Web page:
It is tempting, says Abulafia, to see the Odyssey as a Baedeker guide for "early Greek sailors". Many of the places mentioned by Homer have been identified in Mediterranean waters. In Calabria on the toe of the Italian boot is a fishing village called Scilla, putative site of the giant rock Scylla and the ensnaring whirlpool Charybdis.

Hellenic trade in the Mediterranean is evident today in the Sicilian temple-cities of Segesta and Selinunte, whose uprooted columns and fallen capitals lie in fields of wild celery and saxifrage. Selinunte, on the trade route to Carthage, was once a bustling metropolis with a population of Berbers from North Africa ("Libyans"), as well as Greeks.

Trans-Mediterranean commerce was often as mysterious as it was far-reaching. Sardinia, settled by Carthaginians, as well as by Romans, Saracens, Genovese and Pisans, imported quantities of amber, which travelled by some "unknown route" all the way down from present-day Latvia.

Strikingly, Latin survives in the dialect of Sardinia, an island which DH Lawrence described as "outside the circuit of civilization". Shepherds use the archaism domus instead of the Italian casa and, bizarrely, yanna for "door", which may derive from the Roman god Janus. The terrain, says Abulafia, is scattered with Neolithic monuments shaped like truncated cones, called nuraghi, erected by Phoenician settlers as granaries or temples (or perhaps built by Canaanites expelled from Palestine). Scoured by African winds, Sardinia remains an "enigmatic" part of the Mediterranean.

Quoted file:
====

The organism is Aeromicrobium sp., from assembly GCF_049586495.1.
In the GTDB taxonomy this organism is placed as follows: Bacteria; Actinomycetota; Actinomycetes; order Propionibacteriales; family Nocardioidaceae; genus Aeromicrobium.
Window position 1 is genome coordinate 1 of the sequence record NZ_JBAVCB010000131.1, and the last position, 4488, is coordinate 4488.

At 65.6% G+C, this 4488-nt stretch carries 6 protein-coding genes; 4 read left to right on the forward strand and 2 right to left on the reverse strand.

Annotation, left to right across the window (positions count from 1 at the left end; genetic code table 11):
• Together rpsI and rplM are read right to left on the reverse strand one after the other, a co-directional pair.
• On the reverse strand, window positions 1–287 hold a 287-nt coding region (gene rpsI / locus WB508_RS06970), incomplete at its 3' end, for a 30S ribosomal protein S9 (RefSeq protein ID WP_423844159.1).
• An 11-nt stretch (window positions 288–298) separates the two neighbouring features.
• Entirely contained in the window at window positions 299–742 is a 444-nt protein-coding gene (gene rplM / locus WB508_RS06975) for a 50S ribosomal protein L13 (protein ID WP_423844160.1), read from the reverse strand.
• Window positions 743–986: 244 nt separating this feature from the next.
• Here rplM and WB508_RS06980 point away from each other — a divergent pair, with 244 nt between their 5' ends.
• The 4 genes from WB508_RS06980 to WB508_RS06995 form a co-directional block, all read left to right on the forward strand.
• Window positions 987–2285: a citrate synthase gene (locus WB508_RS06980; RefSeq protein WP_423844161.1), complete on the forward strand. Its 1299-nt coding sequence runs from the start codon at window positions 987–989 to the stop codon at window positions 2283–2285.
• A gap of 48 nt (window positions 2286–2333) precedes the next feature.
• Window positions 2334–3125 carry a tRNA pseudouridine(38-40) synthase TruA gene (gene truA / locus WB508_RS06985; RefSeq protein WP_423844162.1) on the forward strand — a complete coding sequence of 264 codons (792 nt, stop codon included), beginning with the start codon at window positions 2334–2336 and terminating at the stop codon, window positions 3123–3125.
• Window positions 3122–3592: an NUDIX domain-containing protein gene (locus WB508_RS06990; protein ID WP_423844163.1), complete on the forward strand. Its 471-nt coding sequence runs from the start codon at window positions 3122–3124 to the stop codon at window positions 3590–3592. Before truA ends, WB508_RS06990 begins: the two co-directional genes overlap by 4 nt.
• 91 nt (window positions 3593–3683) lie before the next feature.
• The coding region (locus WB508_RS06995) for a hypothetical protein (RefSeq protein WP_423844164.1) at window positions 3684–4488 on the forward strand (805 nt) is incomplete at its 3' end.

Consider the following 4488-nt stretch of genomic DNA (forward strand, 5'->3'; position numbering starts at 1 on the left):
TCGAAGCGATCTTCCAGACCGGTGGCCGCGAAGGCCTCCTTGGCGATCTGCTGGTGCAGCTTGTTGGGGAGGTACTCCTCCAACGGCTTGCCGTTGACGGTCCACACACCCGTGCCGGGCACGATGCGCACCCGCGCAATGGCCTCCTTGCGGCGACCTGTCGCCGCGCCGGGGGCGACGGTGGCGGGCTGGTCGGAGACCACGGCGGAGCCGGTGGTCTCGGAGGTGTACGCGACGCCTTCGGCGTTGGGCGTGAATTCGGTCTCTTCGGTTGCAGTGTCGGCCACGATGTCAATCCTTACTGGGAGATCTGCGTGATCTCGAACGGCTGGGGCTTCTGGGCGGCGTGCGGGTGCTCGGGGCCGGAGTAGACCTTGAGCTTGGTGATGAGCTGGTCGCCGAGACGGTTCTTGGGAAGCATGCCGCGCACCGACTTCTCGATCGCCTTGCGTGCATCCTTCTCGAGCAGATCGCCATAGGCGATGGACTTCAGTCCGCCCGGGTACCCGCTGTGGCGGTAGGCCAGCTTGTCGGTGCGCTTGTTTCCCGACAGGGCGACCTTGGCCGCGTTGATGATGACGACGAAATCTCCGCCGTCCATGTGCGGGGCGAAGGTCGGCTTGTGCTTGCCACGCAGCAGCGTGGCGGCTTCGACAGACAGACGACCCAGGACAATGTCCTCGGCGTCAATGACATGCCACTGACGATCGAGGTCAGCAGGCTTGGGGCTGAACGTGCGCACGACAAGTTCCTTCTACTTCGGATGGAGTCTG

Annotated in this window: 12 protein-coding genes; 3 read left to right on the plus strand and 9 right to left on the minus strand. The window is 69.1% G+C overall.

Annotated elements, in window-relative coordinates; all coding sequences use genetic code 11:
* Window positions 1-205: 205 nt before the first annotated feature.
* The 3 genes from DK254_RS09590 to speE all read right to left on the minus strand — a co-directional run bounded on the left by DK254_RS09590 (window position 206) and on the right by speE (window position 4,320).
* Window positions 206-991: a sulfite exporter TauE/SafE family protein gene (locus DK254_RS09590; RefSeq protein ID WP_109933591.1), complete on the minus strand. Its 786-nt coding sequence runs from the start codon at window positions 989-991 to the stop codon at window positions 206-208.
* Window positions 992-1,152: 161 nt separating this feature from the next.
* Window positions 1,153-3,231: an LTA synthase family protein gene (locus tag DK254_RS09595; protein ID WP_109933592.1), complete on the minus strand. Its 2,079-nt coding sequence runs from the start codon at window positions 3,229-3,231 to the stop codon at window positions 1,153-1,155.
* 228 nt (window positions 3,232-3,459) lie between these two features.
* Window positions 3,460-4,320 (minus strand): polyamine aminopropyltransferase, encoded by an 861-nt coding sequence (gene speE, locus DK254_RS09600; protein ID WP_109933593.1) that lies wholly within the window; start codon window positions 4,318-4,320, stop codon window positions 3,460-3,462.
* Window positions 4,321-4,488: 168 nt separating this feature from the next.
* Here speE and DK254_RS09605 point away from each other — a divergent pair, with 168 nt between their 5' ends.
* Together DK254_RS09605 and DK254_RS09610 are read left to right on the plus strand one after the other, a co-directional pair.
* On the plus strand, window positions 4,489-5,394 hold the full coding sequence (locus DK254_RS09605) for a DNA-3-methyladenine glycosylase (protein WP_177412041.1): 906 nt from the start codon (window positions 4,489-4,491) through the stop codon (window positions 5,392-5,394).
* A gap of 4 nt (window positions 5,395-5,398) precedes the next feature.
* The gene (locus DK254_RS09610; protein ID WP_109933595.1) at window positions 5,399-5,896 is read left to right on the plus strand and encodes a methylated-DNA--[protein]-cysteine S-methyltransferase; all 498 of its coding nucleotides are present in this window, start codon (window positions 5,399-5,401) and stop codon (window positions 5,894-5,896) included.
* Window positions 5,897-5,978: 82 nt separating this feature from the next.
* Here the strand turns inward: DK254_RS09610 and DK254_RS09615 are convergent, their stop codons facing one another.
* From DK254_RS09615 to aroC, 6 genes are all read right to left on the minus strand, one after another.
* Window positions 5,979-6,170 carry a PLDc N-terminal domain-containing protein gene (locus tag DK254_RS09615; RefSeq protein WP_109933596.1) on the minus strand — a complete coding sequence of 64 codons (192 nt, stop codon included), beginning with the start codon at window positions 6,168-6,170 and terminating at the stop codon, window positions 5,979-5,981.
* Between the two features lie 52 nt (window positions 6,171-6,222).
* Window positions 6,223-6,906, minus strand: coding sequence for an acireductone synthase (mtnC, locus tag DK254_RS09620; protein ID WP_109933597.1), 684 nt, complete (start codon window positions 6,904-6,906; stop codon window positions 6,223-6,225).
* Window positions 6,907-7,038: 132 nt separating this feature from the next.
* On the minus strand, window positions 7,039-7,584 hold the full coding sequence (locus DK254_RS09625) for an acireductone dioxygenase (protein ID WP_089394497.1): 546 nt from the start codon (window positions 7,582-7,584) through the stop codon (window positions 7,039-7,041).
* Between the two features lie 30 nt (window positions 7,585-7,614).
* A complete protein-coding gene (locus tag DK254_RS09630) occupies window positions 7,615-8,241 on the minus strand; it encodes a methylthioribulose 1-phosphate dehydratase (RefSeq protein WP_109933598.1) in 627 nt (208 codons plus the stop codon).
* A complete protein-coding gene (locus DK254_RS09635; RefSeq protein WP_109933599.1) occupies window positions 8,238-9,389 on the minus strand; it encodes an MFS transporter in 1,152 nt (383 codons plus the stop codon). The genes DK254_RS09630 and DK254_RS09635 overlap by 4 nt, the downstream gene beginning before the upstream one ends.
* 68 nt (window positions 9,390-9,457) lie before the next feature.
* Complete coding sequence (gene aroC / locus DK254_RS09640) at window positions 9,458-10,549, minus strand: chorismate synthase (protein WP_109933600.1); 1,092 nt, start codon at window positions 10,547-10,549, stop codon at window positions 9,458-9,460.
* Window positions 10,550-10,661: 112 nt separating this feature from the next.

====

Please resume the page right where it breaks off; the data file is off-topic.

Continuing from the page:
With the ascendancy of imperial Rome after the Punic Wars, the Mediterranean became mare nostrum, "our sea". In Puteoli (site of the present-day Neapolitan suburb of Pozzuoli, birthplace of Sophia Loren), the Romans established a huge granary which traded with all points of their maritime empire from the Straits of Gibraltar to the coasts of Egypt, Syria and Asia Minor. The ruins of a macellum or city market attest to Puteoli's commercial importance.

Amalfi, near Naples, remains "one of the great mysteries of Mediterranean history". During the seventh century it became a maritime republic to rival Genoa, trading right across the Byzantine Aegean. The Emperor of Constantinople even established a court there.

Yet, intriguingly, Amalfi was a town without any past history; it grew up in medieval times around a lone watch-tower. With Islamic hegemony in the Mediterranean, Amalfi declined irrevocably. Muslim sailors came in the "unappetizing" form of slave-raiders, and pirates marauded in formerly Amalfitan waters.

In the Sicilian capital of Palermo, Arab rule was generally tolerant, its dolce far niente (sweet languor) evocative of sultans, minarets and the Arabian nights. Walking round parts of Palermo today, you are transported to a world of jasmine-scented delights. Sicily's closeness to the Muslim Mediterranean has not been without danger, though. In 1986, by way of retaliation for the US bombardment of Tripoli, a Libyan motor-launch fired rockets at the remote Sicilian island of Lampedusa, 90 miles from Tunisia. Muammar Gaddafi, Ronald Reagan's "mad dog of the Middle East", was aiming at a US Coast Guard station, but the projectiles fell harmlessly short of the beach.

Giuseppe di Lampedusa, author of the great Sicilian novel The Leopard, had aristocratic claims on the island. Today, according to Abulafia, Lampedusa is a main entry point for Muslim Africans seeking a better life in western Europe. Thus the Mediterranean continues to be criss-crossed by migrations and mixed bloods.

Ian Thomson's 'The Dead Yard: A Story of Modern Jamaica' won the 2010 Ondaatje Prize